Wednesday, December 29, 2010

Documenting a Photographer's Bridal Self Portrait

The past year I’ve been saying yes to opportunities that normally I would question or instantly think of reasons to say no to. Putting fear aside, I decided that saying yes would lead to growth and if anything, an experience you wouldn’t have had the opportunity to experience if you said no.
A few weeks ago, I received an email from photographer, Susan Sabo that simply asked if I was around the following day to help her on a shoot.  We’ve been facebook friends for a while and I’ve only met her briefly one night but I didn’t think twice to say yes without question.  I didn’t know what she wanted me to do or what the shoot was about but I figured that if she reached out to me, she needed the help.
After I said yes, she told me she was working on self portrait series for the following year titled, “be the bride 2011.” She’s a wedding photographer and wanted to step in the shoes of brides she shoots to understand what it’s like to actually be the bride.
She asked me to meet her at the local park in the city to help her take her self portrait.  She set up the shot and equipment and my job was to help her get ready and essentially, push the button.  When I arrived at the meeting spot, I parked next to her car and wandered around a bit to look for her.  I had no idea what the shot would be like but I started looking by the creek and by trees in the area thinking that she would take a photograph of herself in your typical beautiful lush green surroundings.  I was wrong.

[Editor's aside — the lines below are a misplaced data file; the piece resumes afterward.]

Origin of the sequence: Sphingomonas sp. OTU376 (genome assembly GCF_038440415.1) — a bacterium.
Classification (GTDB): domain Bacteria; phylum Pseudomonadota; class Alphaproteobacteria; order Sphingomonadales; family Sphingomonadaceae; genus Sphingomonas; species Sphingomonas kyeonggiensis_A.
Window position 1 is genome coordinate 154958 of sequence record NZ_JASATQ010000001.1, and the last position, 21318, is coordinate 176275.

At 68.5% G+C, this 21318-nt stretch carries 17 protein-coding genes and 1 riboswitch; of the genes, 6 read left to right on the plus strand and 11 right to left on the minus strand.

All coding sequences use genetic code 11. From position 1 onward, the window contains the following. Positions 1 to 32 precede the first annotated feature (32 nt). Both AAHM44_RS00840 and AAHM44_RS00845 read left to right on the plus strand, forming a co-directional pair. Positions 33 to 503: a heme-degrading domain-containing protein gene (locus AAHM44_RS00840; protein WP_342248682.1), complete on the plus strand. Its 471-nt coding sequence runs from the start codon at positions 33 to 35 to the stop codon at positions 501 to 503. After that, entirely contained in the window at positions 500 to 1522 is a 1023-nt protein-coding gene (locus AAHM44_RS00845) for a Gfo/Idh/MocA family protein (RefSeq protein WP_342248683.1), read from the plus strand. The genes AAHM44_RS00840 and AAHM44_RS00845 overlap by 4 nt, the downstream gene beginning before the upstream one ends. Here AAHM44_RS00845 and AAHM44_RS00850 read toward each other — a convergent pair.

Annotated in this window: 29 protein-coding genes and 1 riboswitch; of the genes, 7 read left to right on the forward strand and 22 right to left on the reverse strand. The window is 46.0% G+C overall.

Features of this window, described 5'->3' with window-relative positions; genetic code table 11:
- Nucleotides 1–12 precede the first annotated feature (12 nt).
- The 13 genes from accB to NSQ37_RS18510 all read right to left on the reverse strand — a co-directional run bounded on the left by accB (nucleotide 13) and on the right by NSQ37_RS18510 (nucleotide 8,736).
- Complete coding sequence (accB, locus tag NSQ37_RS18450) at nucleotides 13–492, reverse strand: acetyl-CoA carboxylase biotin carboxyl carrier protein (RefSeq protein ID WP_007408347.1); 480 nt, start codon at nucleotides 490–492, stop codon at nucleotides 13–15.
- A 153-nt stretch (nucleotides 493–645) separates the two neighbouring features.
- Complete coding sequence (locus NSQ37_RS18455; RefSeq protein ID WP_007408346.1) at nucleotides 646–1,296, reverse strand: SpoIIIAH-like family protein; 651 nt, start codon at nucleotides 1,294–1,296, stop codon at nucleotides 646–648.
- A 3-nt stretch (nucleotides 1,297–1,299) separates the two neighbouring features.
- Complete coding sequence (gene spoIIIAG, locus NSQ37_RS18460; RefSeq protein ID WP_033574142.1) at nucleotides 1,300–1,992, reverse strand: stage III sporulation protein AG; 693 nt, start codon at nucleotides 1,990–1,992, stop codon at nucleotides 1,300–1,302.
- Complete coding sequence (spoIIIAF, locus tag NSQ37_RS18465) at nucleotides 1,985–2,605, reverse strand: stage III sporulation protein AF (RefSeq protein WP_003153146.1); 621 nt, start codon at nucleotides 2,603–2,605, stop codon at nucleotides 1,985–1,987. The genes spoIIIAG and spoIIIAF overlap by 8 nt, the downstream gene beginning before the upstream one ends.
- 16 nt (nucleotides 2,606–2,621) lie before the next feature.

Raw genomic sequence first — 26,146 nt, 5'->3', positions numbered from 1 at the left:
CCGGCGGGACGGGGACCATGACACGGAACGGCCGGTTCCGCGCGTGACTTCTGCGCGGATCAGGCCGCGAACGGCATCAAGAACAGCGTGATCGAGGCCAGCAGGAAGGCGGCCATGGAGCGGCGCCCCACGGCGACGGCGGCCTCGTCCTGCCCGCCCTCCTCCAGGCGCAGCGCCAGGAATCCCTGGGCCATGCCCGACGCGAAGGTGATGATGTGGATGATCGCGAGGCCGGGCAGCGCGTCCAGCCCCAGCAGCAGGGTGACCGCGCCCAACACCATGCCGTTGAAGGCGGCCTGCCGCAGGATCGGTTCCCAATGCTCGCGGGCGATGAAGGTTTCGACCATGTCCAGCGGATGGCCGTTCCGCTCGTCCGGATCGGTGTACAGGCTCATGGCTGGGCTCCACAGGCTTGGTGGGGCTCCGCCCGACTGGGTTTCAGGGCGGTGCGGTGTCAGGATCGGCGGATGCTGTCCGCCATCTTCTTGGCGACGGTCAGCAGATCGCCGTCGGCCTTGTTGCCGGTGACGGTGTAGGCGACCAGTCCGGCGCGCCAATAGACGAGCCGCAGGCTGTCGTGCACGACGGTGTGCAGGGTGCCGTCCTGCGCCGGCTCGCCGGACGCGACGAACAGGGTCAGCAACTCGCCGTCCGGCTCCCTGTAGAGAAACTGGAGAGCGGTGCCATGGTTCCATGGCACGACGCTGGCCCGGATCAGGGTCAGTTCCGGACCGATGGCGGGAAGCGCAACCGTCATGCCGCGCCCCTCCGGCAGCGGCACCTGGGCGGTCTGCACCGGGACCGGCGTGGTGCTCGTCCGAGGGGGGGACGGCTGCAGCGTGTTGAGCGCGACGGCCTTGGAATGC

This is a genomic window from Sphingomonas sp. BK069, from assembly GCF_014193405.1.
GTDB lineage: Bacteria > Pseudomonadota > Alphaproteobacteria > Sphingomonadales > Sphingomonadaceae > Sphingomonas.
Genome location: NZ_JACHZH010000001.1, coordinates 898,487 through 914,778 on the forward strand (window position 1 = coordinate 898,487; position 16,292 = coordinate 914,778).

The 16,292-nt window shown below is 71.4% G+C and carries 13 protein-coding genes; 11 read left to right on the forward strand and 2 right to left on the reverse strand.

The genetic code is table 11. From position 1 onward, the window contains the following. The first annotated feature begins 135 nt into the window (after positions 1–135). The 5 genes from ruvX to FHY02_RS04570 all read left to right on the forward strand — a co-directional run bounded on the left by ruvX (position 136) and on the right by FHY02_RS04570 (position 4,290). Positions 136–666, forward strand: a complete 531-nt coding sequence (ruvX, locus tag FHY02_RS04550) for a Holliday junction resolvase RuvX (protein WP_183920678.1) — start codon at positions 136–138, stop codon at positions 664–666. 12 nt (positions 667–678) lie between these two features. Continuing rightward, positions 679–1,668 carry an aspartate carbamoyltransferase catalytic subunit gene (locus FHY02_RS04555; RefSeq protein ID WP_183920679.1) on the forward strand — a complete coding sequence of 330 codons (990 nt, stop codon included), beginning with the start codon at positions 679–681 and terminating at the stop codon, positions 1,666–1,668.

I texted her and asked where she was hiding and she text back telling me to go to the public restrooms.  She was in the bathroom setting up for her self portrait with her wedding dress hung up on the restroom stall and the camera set up and facing the toilet.  This was not your typical bridal scene.
I asked to take photographs to document this experience and she agreed.  I snapped away as I was helping her into her gown and handing her props she brought to use for the scene such as bubble gum, cigarettes, magazines and her bouquet. You know, everything a bride needs for the big day.
As she describes, her speciality is “off beat” weddings.  Also, she likes to go big in her self portraits.  She says, “because frankly, I’m not ready to go home.  It’s not about getting attention or getting a rise out of the viewer; it’s about doing it right, being true to my concept and not letting the fear that someone may not like it keep me from shooting it exactly the way I want.”
For that reason, I admire what she is doing.  She doesn’t care if the final image is shocking to some viewers because it’s her vision and she is holding true to who she is and wants her brides to feel the same way.  They don’t have to stand there looking into the sunset if that is not the person they really are.  It’s all about being true to who you are as an individual and having the photographs from your wedding reflect that.
Saying yes to help a photographer realize her vision was an experience I won’t soon forget.  It’s a good lesson to learn that whatever you want to do, you should do it.  It doesn’t matter what anyone else thinks.  Be brave. Be yourself.  Don’t care what people will say or what everyone else is doing. You are the only person you have to live with twenty four hours a day so make it authentic to you.


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